Squat Lobster

Squat Lobster (Munidolopsis alvisca)

Two Squat Lobsters on Escargot vent, Axial Seamount. Photo credit: NSF-OOI/UW/WHOI; V11

This Crustacean is light tan in color and has six walking legs, and two significantly larger claws. A tail can be found curled underneath the thorax, along with another pair of smaller appendages that are believed to be used for cleaning. There are two pairs of antennae protruding from the front of the carapace. Squat Lobsters are found primarily on and near hydrothermal vents, and eat both sulfur oxidizing bacteria and organic vent debris. They range in length from 20 to 30 mm from eye socket to rear edge, and the width of their carapace ranges 10 to 15 mm.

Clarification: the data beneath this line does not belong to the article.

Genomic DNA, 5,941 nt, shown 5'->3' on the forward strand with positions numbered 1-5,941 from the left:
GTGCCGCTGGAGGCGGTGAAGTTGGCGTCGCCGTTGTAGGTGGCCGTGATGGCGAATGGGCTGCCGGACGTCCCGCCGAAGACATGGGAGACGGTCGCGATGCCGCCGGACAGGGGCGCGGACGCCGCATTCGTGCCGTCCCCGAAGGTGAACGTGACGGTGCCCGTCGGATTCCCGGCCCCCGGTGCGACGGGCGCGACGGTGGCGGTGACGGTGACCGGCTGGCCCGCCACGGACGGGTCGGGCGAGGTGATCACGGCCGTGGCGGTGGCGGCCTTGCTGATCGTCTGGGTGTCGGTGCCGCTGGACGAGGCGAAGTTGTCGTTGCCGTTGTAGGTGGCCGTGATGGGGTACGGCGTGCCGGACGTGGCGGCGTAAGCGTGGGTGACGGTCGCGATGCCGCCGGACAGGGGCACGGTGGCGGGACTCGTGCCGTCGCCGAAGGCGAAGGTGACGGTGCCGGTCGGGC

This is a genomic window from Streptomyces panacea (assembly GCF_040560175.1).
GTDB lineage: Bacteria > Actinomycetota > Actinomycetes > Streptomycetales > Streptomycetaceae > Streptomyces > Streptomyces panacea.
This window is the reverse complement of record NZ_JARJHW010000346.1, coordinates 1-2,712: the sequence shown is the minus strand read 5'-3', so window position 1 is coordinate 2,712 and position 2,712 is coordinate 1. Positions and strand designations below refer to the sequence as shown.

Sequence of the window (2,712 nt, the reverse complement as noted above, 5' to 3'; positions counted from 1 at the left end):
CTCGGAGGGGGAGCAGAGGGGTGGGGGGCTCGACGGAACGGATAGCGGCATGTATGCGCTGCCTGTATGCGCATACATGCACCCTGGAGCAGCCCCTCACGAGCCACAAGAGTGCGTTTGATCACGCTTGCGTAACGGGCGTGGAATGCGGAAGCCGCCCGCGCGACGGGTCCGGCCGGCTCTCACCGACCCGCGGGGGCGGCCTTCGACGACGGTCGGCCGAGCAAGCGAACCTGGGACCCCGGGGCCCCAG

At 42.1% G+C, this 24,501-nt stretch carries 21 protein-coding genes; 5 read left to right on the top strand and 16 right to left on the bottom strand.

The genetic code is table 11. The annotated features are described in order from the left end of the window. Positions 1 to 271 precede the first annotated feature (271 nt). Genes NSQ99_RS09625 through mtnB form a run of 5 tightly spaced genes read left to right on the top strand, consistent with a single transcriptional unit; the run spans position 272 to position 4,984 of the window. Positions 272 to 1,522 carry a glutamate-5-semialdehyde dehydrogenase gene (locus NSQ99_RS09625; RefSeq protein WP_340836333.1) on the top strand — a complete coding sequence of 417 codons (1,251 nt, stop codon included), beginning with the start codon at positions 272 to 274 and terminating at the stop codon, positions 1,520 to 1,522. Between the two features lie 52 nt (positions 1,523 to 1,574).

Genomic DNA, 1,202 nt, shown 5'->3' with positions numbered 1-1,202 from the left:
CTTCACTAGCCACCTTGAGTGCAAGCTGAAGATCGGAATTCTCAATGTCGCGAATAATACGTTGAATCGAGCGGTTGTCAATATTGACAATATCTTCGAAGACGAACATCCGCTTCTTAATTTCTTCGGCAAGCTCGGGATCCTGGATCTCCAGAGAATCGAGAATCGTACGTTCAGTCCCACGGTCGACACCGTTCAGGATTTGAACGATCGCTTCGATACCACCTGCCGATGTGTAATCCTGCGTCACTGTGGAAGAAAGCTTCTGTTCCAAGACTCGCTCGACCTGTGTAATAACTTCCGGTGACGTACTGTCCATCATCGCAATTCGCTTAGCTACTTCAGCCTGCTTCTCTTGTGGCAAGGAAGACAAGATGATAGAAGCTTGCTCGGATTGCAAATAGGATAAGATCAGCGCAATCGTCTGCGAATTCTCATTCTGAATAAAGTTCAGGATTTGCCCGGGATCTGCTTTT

Austin, Williams. “New Marine Decapod Crustaceans From Waters Influenced by Hydrothermal Discharge, Brine, and Hydrocarbon Seepage.” Fishery Bulletin 86: 263-287. Web. 27 July 2014.

Keiji Baba, Shane T. Ahyong & Enrique Macpherson (2011). “Morphology of marine squat lobsters”. In Gary Poore, Shane Ahyong & Joanne Taylor, The Biology of Squat Lobsters.